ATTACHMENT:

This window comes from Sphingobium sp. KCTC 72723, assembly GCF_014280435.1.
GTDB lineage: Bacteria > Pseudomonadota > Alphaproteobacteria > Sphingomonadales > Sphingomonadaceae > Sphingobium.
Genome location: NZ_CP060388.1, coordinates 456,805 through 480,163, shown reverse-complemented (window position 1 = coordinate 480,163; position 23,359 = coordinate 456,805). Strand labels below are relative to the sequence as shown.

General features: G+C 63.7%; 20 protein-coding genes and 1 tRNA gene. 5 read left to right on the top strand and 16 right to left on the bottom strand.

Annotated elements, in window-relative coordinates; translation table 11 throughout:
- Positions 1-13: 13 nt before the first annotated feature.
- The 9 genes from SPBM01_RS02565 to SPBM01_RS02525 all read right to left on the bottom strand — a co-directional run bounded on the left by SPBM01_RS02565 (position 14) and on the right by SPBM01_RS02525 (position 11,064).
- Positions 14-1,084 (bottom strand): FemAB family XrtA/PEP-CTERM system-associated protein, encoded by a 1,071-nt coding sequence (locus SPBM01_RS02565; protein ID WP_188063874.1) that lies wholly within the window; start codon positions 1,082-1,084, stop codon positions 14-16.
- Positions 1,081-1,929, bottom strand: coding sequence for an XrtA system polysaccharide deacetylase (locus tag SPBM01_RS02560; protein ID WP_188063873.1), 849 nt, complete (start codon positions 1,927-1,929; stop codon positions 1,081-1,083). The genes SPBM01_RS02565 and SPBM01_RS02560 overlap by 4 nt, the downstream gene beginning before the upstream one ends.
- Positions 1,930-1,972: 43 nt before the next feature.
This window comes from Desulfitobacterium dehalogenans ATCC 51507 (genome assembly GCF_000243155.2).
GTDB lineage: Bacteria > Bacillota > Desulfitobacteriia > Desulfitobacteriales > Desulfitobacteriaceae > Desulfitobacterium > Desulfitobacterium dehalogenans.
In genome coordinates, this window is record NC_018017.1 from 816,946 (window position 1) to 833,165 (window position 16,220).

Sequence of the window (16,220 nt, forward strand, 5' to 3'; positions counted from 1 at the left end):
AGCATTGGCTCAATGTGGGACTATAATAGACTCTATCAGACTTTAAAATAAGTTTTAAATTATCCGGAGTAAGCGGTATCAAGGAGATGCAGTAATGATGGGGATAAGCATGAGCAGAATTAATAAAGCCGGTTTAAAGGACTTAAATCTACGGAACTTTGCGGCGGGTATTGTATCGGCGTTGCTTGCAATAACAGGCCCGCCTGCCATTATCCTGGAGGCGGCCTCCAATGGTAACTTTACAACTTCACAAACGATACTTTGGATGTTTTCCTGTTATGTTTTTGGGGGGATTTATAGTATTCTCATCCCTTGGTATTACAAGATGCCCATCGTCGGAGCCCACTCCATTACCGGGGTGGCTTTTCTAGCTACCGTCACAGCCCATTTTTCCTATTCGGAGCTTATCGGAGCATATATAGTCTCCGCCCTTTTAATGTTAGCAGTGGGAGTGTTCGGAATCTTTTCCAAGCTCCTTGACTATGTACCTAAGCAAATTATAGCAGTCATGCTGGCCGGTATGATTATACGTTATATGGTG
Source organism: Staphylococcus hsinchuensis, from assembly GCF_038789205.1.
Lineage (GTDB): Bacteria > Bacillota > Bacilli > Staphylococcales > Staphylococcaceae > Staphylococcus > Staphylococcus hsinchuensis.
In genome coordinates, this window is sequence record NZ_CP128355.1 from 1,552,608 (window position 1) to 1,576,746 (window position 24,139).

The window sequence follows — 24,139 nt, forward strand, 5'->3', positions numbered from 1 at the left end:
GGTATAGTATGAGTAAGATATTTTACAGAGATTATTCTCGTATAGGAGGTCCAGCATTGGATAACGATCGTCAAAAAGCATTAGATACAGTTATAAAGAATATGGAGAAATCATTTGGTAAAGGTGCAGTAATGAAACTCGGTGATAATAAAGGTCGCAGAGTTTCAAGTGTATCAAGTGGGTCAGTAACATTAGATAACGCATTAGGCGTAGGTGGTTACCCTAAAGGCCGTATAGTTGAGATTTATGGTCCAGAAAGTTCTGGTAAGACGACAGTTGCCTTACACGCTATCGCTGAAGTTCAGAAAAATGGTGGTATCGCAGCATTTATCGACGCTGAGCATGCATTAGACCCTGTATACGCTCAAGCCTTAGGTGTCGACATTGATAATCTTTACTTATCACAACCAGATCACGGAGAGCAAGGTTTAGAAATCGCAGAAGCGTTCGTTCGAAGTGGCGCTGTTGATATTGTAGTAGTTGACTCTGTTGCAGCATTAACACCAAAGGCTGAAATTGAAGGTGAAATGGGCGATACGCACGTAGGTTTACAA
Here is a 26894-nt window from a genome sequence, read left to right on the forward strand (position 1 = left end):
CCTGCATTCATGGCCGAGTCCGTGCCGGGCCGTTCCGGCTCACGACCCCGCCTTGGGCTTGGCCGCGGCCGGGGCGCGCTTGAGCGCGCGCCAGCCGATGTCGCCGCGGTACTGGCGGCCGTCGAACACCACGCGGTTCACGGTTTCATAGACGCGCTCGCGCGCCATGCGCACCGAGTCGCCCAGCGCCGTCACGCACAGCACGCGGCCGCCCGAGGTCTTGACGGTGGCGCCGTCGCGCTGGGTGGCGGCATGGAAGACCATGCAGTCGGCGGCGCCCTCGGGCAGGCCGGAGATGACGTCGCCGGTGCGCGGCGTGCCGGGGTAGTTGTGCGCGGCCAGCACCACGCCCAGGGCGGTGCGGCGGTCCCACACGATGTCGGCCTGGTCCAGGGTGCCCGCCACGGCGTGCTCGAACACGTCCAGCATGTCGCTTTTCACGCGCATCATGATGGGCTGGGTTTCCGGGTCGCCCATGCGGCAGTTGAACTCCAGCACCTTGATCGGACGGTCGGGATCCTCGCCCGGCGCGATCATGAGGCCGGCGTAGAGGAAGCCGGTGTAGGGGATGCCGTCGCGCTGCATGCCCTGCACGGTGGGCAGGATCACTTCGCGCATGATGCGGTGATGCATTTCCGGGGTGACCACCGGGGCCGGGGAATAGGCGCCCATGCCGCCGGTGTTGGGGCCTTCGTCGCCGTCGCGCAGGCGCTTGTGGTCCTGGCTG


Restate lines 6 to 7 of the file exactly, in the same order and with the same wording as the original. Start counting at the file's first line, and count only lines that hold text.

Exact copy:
- Positions 1-13: 13 nt before the first annotated feature.
- The 9 genes from SPBM01_RS02565 to SPBM01_RS02525 all read right to left on the bottom strand — a co-directional run bounded on the left by SPBM01_RS02565 (position 14) and on the right by SPBM01_RS02525 (position 11,064).